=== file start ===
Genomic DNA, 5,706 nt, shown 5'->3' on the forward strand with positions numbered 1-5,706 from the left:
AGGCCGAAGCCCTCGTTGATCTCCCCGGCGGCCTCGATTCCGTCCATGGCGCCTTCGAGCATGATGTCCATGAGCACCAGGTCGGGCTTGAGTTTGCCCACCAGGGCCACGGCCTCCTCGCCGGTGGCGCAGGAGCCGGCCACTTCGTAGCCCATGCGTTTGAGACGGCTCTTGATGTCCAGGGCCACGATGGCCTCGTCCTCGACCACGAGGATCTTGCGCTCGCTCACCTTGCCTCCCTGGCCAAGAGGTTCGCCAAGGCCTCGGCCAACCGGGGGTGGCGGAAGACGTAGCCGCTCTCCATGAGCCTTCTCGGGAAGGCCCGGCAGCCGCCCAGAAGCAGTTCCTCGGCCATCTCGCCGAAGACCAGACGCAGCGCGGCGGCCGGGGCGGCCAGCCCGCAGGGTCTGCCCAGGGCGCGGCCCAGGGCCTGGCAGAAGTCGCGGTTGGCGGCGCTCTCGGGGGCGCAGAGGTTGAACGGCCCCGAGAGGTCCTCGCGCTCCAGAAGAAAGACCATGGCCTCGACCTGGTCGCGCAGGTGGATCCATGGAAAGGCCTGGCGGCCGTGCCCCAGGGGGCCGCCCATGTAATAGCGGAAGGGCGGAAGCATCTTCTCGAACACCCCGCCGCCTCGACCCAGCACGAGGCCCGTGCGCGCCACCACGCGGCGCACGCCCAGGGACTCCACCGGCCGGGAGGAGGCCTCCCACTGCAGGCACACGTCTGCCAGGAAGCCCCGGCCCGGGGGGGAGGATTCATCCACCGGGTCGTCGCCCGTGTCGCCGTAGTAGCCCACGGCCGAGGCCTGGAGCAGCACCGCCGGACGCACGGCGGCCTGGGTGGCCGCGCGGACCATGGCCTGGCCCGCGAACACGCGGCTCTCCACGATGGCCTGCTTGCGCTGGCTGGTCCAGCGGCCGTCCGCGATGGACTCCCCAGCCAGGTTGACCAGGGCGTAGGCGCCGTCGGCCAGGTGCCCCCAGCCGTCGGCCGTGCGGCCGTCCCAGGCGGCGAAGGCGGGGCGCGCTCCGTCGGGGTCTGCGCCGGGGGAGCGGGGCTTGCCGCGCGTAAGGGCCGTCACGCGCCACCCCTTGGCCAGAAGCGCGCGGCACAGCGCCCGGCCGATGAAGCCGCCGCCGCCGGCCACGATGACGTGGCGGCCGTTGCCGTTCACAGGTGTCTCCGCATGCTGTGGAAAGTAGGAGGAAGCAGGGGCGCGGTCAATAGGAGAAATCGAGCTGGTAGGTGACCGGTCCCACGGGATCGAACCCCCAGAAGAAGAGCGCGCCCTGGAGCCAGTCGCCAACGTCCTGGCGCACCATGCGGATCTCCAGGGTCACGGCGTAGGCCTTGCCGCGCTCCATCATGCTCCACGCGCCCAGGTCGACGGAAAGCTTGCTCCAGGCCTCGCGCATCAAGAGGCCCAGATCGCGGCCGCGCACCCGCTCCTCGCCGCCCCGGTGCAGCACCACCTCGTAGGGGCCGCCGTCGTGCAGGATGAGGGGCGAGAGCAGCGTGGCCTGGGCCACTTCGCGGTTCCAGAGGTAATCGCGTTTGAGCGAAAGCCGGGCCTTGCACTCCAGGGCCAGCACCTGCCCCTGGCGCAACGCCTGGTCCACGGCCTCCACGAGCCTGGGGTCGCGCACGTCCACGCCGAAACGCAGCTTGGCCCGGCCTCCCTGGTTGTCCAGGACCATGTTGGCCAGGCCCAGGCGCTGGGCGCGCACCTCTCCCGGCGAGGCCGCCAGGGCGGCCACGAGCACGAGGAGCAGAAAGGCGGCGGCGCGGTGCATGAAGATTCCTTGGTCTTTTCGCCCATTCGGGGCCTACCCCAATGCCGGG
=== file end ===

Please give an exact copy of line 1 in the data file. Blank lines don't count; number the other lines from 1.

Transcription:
Genomic DNA, 5,706 nt, shown 5'->3' on the forward strand with positions numbered 1-5,706 from the left: